If the Berlin museum were operating on the basis of the ICOM Code of Ethics, they would have taken the initiative to meet with representatives of the Oba to discuss the return of the Benin Bronzes as required by rules 6.2 and 6.3 of the Code. They would not be seen as disputing ownership of the artefacts and definitely would not be denying, contrary to all evidence that they ever heard of a desire by the people of Benin to have their artefacts back. This is clearly unworthy of Germany.

Most young Germans are surprised to hear that their government is in dispute with Nigerians over the ownership of the Benin Bronzes. They are revolted to learn that some 507 or more pieces are in Berlin alone and that the German authorities are not willing to return even a single object. Somebody will have to explain the discrepancy in the number of Benin artefacts in the Ethnologisches Museum, Berlin. (37) The youth wonder what those African pieces have to do with German culture. They cannot understand how their government can boast with African artefacts and wonder whether German culture does not have enough to show. Decorating yourself with the feathers of others seems very objectionable, especially when those feathers have been stolen.

The youth realize in this matter that the commandment “Thou shall not steal” does not seem to be applied by their own authorities as far as cultural artefacts are concerned.

What will Nigerian authorities and the public make out of the statement from Berlin that Nigerian representatives have not brought to the attention of the Germans the demand for the restitution of the Benin bronzes looted in 1897?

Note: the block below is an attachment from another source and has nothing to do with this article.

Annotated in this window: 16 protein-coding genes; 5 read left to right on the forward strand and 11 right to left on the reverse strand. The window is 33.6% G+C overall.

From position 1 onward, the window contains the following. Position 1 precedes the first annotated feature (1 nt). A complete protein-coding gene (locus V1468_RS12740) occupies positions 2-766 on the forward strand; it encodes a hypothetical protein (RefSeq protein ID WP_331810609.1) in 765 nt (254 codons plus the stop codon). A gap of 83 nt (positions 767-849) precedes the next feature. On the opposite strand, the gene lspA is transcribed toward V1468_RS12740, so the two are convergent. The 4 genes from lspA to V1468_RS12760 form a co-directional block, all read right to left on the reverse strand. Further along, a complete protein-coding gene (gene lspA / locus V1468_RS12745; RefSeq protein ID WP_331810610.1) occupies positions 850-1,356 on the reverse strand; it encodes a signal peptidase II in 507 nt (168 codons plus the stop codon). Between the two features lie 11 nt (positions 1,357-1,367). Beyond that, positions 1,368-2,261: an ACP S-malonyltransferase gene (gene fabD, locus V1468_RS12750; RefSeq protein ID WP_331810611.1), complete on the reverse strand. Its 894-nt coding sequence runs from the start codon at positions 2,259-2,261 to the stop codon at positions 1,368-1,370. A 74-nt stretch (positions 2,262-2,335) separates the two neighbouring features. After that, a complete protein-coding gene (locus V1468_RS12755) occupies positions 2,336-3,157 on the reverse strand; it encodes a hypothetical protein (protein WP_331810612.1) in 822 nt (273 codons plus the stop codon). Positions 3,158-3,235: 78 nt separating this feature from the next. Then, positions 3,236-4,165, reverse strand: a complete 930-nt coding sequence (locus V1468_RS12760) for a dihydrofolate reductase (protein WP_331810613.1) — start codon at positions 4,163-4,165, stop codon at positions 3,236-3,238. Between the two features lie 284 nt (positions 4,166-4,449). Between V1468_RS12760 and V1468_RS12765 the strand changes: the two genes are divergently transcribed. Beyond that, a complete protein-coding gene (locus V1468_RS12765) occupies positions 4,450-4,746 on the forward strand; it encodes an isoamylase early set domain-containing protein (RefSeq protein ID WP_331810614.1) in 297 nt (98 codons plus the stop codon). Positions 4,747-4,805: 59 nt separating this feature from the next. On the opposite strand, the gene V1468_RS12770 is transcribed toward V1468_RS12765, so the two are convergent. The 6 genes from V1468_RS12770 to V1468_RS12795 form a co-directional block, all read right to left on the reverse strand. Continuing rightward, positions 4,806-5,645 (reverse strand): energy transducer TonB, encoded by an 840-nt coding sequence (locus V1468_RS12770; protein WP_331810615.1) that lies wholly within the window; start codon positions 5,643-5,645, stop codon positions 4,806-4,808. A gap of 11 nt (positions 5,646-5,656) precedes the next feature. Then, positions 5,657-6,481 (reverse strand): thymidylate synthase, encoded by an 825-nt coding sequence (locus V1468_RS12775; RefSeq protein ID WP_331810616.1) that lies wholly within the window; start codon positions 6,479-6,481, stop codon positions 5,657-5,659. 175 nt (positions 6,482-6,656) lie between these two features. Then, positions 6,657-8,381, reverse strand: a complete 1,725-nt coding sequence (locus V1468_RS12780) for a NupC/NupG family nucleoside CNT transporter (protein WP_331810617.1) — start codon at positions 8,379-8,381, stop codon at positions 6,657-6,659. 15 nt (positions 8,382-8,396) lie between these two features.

What is sure is that the people of Benin and Nigeria cannot accept that by putting information about the looted artefacts on internet or cataloguing them, they lose their right to recover the precious artefacts that are now decorating Western museums which are supposedly cooperating with Nigeria. Records and symbols of Benin civilization belong to Benin and should be returned without any further excuses.

Kwame Opoku, 6 September, 2013.

1. “Die Rückgabe jener Kulturschätze, die unsere Museen und Sammlungen direkt oder indirekt dem Kolonialsystem verdanken und die jetzt zurückverlangt werden, sollte ebenfalls nicht mit billigen Argumenten und Tricks hinausgezögert werden“. Gert v. Paczensky and Herbert Ganslmayr, Nofretete will nach Hause, p.185, C. Bertelsmann, München, 1984.n2. The Humboldt-Forum-Planning-Process-Perspectives in the Berliner Schloss Stiftung Preussischer Kulturbesitz, 2013
Humboldt Forum, Baessler Archiv, Beiträge zur Völkerkunde, Band 59. (Eds)
Viola König and Andrea Scholz, 2011.
The opponents of this project that would involve transferring artefacts from the Ethnologisches Museum from its present location in the suburb, Dahlem, to the centre of Berlin have issued protest documents in which they state their objections. Resolution; Stop the planned construction of the Humboldt Forum in Berlin Palace
NO HUMBOLDT 21 http///
Der Anti
„Colonialism on display“
Nadia Vancauwenberghe…colonialism-on-disp

3. Abgeordnetenhaus Berlin Drucksache 17 / 12 360 Kleine Anfrage 17. Wahlperiode Kleine Anfrage der Abgeordneten Clara Herrmann (GRÜNE) vom 28. Juni 2013 (Eingang beim Abgeordnetenhaus am 01. Juli 2013) und Antwort (Postkoloniale) Auseinandersetzung mit dem Humboldt Forum.
The Federal Minister for Culture has also given answers to similar questions from the Green Party, confirming the views from the Berlin Government-Annex II

4. K. Opoku, “Benin Plan of Action for Restitution; Will this Ensure the Return of the Looted Benin Artefacts?

5. K, Opoku,”Berlin Plea for the Return of Nigeria’s Cultural Objects: How often must Nigeria ask for the Return of its Stolen Cultural Objects?”http://www.modernghana.comn6. K. Opoku, ibidn7. Ekpo Eyo, Museum, Vol. XXL, no 1, 1979, “Return and Restitution of cultural property”, pp. 18-21, at p.21, Nigeria.